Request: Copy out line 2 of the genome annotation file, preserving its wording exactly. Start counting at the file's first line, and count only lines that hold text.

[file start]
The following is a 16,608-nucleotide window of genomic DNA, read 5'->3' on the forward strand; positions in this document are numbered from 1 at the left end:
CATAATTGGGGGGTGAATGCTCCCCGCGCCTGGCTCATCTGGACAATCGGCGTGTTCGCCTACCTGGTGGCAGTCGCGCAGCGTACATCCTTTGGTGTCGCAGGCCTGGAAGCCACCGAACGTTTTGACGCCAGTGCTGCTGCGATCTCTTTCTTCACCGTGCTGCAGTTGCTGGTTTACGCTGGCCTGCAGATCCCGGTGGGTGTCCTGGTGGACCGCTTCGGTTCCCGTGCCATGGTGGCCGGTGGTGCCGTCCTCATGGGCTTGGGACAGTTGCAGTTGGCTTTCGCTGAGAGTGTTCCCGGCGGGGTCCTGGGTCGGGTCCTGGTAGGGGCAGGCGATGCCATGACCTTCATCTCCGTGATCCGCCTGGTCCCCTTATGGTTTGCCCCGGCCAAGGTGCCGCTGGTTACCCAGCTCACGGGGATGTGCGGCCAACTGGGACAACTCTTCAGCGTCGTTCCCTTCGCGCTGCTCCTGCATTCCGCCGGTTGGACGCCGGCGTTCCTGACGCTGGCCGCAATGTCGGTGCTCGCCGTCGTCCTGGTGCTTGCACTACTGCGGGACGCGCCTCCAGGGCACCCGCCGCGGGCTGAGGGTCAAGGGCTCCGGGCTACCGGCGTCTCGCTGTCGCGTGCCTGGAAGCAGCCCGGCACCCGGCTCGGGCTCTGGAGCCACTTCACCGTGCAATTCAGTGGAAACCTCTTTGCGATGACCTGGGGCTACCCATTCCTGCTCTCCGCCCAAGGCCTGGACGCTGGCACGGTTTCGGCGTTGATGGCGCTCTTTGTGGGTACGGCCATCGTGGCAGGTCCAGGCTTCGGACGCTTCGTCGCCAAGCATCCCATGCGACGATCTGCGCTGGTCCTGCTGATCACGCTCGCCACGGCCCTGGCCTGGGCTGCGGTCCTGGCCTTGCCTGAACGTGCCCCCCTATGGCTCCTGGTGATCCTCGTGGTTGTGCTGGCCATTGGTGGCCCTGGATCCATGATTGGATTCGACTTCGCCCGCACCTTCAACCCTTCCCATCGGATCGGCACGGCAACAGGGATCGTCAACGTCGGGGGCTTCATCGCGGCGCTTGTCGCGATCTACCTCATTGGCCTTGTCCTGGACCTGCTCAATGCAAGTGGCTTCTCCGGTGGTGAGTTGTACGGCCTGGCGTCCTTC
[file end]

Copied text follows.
CATAATTGGGGGGTGAATGCTCCCCGCGCCTGGCTCATCTGGACAATCGGCGTGTTCGCCTACCTGGTGGCAGTCGCGCAGCGTACATCCTTTGGTGTCGCAGGCCTGGAAGCCACCGAACGTTTTGACGCCAGTGCTGCTGCGATCTCTTTCTTCACCGTGCTGCAGTTGCTGGTTTACGCTGGCCTGCAGATCCCGGTGGGTGTCCTGGTGGACCGCTTCGGTTCCCGTGCCATGGTGGCCGGTGGTGCCGTCCTCATGGGCTTGGGACAGTTGCAGTTGGCTTTCGCTGAGAGTGTTCCCGGCGGGGTCCTGGGTCGGGTCCTGGTAGGGGCAGGCGATGCCATGACCTTCATCTCCGTGATCCGCCTGGTCCCCTTATGGTTTGCCCCGGCCAAGGTGCCGCTGGTTACCCAGCTCACGGGGATGTGCGGCCAACTGGGACAACTCTTCAGCGTCGTTCCCTTCGCGCTGCTCCTGCATTCCGCCGGTTGGACGCCGGCGTTCCTGACGCTGGCCGCAATGTCGGTGCTCGCCGTCGTCCTGGTGCTTGCACTACTGCGGGACGCGCCTCCAGGGCACCCGCCGCGGGCTGAGGGTCAAGGGCTCCGGGCTACCGGCGTCTCGCTGTCGCGTGCCTGGAAGCAGCCCGGCACCCGGCTCGGGCTCTGGAGCCACTTCACCGTGCAATTCAGTGGAAACCTCTTTGCGATGACCTGGGGCTACCCATTCCTGCTCTCCGCCCAAGGCCTGGACGCTGGCACGGTTTCGGCGTTGATGGCGCTCTTTGTGGGTACGGCCATCGTGGCAGGTCCAGGCTTCGGACGCTTCGTCGCCAAGCATCCCATGCGACGATCTGCGCTGGTCCTGCTGATCACGCTCGCCACGGCCCTGGCCTGGGCTGCGGTCCTGGCCTTGCCTGAACGTGCCCCCCTATGGCTCCTGGTGATCCTCGTGGTTGTGCTGGCCATTGGTGGCCCTGGATCCATGATTGGATTCGACTTCGCCCGCACCTTCAACCCTTCCCATCGGATCGGCACGGCAACAGGGATCGTCAACGTCGGGGGCTTCATCGCGGCGCTTGTCGCGATCTACCTCATTGGCCTTGTCCTGGACCTGCTCAATGCAAGTGGCTTCTCCGGTGGTGAGTTGTACGGCCTGGCGTCCTTC